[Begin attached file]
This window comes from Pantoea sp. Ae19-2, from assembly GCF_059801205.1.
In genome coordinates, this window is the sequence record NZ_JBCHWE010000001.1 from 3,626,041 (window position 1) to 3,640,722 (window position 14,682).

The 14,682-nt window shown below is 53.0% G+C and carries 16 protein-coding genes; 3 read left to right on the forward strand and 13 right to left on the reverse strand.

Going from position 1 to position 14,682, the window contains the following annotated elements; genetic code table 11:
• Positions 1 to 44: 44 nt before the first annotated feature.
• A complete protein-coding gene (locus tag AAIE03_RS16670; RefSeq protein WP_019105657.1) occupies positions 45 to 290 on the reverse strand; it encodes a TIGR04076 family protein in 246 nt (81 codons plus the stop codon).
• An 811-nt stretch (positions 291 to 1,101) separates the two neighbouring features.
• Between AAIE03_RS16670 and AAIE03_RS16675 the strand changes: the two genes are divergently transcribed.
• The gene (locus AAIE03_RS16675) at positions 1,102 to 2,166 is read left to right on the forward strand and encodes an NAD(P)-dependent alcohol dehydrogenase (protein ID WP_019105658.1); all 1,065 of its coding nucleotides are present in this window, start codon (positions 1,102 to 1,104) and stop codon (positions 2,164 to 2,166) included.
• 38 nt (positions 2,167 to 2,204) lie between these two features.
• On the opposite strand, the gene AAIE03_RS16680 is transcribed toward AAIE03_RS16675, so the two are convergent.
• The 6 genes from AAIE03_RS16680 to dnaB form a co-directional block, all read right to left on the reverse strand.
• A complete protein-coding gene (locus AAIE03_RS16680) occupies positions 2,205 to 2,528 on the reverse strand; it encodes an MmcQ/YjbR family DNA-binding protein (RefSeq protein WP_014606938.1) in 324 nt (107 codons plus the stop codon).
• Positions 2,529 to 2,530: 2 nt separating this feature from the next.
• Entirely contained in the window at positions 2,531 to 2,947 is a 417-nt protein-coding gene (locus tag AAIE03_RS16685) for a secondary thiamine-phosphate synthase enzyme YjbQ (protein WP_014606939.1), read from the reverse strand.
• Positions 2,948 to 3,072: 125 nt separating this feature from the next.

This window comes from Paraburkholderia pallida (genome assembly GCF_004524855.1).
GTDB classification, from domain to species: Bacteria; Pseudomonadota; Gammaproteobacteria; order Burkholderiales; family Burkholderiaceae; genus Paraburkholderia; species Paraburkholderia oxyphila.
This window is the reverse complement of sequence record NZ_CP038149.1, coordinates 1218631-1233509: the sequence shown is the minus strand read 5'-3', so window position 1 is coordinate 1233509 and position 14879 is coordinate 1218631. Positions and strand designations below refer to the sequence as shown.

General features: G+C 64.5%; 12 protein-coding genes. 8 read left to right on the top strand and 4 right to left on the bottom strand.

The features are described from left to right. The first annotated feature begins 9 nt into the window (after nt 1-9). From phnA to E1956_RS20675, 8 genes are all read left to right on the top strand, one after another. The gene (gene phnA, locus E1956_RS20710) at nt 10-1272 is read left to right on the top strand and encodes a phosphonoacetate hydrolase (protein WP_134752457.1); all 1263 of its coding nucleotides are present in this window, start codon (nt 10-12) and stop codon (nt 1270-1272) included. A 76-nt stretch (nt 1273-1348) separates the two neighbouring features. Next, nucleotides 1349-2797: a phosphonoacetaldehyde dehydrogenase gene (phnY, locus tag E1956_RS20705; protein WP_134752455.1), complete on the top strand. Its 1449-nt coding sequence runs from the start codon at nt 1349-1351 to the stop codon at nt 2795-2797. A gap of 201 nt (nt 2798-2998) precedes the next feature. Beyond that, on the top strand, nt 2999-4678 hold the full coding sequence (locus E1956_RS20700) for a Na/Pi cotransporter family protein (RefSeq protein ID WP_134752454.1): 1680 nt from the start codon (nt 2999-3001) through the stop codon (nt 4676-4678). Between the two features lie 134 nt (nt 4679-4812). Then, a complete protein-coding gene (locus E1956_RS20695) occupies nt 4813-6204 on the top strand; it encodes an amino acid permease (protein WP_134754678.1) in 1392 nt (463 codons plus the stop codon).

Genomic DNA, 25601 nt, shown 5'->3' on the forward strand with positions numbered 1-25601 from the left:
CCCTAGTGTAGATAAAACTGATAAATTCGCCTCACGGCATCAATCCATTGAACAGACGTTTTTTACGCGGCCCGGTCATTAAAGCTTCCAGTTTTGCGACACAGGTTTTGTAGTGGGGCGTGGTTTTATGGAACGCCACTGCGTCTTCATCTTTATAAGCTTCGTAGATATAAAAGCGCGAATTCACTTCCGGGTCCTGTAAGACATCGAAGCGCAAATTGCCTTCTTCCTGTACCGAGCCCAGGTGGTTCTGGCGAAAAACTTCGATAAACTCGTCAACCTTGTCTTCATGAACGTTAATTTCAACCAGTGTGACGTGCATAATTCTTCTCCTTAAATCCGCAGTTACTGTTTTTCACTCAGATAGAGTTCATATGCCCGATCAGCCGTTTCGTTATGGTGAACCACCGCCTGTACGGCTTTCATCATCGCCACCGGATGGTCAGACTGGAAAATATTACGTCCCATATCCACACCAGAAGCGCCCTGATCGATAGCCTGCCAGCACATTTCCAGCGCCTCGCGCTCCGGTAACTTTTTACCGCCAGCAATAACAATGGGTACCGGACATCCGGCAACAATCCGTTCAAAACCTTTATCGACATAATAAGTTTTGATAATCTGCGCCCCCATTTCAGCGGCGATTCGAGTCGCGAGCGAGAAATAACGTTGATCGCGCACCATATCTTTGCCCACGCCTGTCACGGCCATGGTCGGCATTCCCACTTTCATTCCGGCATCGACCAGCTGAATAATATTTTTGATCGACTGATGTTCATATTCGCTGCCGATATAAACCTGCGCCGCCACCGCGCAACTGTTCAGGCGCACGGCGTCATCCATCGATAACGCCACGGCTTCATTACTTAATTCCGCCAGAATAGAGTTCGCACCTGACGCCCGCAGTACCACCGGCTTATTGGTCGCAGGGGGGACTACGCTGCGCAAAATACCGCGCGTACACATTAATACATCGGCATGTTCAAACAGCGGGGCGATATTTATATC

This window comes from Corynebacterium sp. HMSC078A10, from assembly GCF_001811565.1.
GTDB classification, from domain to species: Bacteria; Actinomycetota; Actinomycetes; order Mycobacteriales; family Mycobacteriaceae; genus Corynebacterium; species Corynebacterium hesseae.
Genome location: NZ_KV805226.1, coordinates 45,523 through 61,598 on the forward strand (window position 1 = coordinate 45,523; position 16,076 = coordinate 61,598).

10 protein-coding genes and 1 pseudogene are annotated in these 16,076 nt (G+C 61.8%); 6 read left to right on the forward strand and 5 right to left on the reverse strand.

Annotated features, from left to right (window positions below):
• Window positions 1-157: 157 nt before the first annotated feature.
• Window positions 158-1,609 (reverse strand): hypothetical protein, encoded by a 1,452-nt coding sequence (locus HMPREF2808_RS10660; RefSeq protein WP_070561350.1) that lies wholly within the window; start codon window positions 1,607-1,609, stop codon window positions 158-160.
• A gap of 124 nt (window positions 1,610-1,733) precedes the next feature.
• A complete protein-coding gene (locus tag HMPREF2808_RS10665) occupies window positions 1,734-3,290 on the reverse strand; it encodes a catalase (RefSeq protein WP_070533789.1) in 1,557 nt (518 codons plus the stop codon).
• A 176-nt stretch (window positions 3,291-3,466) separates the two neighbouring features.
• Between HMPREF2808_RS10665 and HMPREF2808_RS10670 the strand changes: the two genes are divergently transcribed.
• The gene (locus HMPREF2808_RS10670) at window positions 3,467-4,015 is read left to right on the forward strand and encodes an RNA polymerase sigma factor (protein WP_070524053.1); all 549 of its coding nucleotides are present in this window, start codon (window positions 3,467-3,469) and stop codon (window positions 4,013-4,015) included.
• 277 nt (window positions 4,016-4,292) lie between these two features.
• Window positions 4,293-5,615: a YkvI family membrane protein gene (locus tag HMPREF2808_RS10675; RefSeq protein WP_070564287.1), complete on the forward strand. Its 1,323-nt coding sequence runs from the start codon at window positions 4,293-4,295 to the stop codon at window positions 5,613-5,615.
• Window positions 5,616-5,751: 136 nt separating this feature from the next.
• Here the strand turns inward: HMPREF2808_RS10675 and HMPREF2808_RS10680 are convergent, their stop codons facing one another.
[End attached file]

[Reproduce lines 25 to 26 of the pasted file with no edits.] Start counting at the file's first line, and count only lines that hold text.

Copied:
GTDB classification, from domain to species: Bacteria; Actinomycetota; Actinomycetes; order Mycobacteriales; family Mycobacteriaceae; genus Corynebacterium; species Corynebacterium hesseae.
Genome location: NZ_KV805226.1, coordinates 45,523 through 61,598 on the forward strand (window position 1 = coordinate 45,523; position 16,076 = coordinate 61,598).